Leibnitz, who made De Moivre's acquaintance in London, vainly endeavoured to secure for him a professorial position in Germany; and his foreign origin similarly barred the way to his promotion in England. So he continued all his life to support himself by teaching, and answering questions on the chances of play and the values of annuities. Bernoulli wrote of him to Leibnitz in 1710 as struggling with want and misery; yet he was one of the commissioners appointed by the Royal Society in 1712 to arbitrate on the claims of Newton and Leibnitz to the invention of the infinitesimal calculus. He was the intimate friend of Newton, who used to fetch him each evening, for philosophical discourse at his own house, from the coffee-house in St. Martin's Lane (probably Slaughter's), where he spent most of his time (Brewster, Life of Newton, i. 248); and Newton's favourite method in his old age of dealing with questioners about the 'Principia' was to refer them to De Moivre. The Latin translation of Newton's ' Optics ' was carefully revised by him in 1706.

De Moivre was described by Jordan in 1733 as 'un homme d'esprit, et d'un commerce tres agreable' (Voyage Littéraire, p. 147). He was unmarried, and spent his closing years in peaceful study. Literature, ancient and modern, furnished his recreation ; he once said that he would rather have been Moliere than Newton; and he knew his works and those of Rabelais almost by heart. He continued all his life a steadfast Christian. After sight and hearing had successively failed, he was still capable of rapturous delight at his election as a foreign associate of the Paris Academy of Sciences, on 27 June 1754. He died at last by somnolence. Twenty hours' sleep daily became habitual with him ; and he ceased to wake on 27 Nov. 1754, at the age of eighty-seven. His portrait, painted by Joseph Highmore [q. v.] in 1736, is in the possession of the Royal Society, and was engraved by Faber. Dassier executed a medal of him 1741. His numerous contributions to the 'Philosophical Transactions,' than his other writings, show great analytical power, skill, and inventiveness.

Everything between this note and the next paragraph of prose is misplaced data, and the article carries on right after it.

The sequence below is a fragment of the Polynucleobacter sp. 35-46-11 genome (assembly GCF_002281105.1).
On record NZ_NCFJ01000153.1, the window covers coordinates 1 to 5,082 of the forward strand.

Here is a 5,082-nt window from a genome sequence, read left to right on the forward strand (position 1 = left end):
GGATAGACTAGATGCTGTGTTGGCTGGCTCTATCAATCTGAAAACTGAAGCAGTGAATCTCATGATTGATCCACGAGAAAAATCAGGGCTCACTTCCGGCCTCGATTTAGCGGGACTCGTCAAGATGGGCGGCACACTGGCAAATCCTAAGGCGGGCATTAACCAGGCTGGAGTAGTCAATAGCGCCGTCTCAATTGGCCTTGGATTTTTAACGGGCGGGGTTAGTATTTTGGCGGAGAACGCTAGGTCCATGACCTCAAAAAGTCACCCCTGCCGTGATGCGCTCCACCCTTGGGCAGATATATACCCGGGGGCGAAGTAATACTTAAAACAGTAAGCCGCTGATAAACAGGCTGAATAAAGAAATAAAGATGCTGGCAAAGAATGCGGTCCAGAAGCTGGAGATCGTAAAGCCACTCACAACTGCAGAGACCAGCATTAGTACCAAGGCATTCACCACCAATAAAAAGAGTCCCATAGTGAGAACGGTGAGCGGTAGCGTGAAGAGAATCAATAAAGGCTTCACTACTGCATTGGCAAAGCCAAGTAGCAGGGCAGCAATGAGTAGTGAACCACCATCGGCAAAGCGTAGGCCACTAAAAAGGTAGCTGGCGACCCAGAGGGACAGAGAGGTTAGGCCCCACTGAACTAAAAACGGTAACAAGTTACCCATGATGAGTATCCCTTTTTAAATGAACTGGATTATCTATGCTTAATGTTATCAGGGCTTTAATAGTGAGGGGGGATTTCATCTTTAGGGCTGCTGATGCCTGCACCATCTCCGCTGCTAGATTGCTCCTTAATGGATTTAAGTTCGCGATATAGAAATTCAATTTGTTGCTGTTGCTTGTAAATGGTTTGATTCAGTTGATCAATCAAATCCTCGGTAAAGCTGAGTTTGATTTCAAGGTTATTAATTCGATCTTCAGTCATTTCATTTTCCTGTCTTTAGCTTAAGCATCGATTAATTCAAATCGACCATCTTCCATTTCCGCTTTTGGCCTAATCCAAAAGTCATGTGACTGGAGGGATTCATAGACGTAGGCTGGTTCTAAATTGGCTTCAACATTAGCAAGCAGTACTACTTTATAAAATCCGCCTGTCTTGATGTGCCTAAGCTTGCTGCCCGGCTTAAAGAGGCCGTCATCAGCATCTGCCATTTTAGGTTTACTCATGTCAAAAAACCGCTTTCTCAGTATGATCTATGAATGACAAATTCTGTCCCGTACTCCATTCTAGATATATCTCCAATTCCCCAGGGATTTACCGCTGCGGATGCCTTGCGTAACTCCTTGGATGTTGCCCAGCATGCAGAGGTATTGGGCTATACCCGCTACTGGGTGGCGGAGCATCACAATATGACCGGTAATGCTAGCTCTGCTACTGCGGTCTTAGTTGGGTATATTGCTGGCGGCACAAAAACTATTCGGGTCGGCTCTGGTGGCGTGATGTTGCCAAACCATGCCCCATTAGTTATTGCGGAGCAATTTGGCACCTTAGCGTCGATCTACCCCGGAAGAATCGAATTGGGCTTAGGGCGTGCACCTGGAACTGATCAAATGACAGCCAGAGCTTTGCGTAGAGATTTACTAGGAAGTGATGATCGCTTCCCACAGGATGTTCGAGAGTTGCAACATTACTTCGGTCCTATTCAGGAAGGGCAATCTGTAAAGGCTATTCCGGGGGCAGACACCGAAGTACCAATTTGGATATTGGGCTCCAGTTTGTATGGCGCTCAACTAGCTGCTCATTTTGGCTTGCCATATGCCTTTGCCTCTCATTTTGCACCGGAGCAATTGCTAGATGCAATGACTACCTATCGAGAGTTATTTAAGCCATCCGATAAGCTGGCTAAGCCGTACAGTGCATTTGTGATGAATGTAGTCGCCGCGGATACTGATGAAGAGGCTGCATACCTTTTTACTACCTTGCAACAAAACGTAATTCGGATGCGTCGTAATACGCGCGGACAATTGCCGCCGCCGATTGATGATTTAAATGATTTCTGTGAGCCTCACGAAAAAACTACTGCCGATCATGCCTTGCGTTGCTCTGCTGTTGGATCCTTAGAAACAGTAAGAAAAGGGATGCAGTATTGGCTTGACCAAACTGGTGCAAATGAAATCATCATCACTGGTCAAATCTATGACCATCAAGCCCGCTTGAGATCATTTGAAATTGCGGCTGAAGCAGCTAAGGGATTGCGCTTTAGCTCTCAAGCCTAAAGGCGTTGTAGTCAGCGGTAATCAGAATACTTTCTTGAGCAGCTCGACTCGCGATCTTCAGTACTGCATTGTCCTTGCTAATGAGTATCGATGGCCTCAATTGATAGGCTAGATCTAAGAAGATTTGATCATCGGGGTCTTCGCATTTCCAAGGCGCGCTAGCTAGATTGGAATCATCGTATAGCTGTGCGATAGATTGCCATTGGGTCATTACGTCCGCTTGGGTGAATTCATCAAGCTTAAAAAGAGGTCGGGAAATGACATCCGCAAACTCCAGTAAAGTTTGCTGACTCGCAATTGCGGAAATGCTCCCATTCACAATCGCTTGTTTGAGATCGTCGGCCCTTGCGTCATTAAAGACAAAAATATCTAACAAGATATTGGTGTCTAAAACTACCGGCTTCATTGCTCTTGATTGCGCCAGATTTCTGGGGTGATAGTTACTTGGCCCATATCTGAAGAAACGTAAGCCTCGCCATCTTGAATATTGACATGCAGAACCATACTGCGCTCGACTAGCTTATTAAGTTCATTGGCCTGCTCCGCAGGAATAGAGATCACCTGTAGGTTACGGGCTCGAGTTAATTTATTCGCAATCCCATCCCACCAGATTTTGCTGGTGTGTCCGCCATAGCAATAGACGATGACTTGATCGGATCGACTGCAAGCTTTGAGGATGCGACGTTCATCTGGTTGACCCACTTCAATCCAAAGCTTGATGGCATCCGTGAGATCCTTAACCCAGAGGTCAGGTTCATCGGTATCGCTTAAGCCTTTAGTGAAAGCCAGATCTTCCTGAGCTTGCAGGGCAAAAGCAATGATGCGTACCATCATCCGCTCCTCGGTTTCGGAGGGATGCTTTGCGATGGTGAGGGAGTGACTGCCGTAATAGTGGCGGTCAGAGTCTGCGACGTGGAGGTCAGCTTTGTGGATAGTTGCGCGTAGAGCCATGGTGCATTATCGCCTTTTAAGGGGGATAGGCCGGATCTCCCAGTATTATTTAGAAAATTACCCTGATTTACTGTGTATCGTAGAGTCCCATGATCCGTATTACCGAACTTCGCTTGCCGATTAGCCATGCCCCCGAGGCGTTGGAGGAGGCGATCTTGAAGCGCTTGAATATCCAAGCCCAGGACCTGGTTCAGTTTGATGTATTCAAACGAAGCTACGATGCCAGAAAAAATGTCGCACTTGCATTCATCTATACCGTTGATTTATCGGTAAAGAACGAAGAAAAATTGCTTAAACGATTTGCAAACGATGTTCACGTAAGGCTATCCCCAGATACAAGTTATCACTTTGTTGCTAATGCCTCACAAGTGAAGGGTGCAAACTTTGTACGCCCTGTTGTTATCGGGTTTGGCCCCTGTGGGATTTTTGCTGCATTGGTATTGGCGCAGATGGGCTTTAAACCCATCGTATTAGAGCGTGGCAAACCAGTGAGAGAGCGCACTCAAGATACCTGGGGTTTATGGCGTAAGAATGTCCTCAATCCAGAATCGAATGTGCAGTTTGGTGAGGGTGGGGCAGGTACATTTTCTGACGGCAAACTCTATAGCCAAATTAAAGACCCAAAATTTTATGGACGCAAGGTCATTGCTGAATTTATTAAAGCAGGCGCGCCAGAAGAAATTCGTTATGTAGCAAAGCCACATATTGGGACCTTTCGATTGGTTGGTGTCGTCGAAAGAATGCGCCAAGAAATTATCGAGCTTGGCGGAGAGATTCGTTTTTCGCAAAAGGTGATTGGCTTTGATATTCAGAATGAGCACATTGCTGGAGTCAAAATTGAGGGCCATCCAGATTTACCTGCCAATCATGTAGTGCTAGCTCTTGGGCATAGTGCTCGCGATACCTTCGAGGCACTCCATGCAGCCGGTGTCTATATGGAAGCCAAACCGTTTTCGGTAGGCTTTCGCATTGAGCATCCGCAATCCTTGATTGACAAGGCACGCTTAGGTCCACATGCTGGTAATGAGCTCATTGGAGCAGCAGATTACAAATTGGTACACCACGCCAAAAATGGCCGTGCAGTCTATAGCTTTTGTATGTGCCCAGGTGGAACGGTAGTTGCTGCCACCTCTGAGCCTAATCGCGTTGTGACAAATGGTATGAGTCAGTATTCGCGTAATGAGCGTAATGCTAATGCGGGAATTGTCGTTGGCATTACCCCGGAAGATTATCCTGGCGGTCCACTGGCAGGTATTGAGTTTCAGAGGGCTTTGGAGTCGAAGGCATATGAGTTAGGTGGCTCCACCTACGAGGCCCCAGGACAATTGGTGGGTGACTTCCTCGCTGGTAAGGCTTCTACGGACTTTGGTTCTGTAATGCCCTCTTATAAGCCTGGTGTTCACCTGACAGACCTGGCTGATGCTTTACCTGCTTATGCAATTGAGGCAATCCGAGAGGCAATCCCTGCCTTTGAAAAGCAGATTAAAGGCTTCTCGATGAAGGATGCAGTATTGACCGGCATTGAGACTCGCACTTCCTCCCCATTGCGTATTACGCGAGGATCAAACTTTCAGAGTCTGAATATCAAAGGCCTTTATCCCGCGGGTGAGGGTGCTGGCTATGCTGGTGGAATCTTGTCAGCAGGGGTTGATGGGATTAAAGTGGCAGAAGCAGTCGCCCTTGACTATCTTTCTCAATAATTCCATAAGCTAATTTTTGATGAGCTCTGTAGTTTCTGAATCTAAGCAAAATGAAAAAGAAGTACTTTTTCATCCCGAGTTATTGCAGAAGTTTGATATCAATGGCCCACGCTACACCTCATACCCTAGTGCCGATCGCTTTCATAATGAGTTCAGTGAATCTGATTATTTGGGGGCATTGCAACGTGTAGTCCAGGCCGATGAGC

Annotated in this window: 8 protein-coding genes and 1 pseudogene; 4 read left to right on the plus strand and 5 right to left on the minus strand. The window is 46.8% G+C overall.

[Haag's La France Protestante, 1860 ; Grand-Jean de Fouchy's Eloge, Me" moires de 1'Acad. des Sciences, Paris, 1754, Histoire, p. 175 ; Maty's Memoire sur la Vie de M. de Moivre, La Haye, 1760 ; Phil. Trans. Abridged, iv. 14 ; Gent. Mag. 1754, p. 530; Montucla's Hist, des Mathematiques, iii. 155 ; Marie's Hist, des Sciences, vii. 199 ; Hoefer's Hist, des Mathematiques, p. 519; Button's Mathematical Diet. 1815; Weld's Descriptive Cat. of Portraits in the possession of the Koy. Soc. p. 49 ; Bromley's Cat. of Engraved Portraits, p. 292; Suter's Geschichte der math. Wissenschaften, ii. 350 ; Poggendorff's Biog.-Lit. Handwörterbuch ; Watt's Bibl. Brit.]

A. M. C.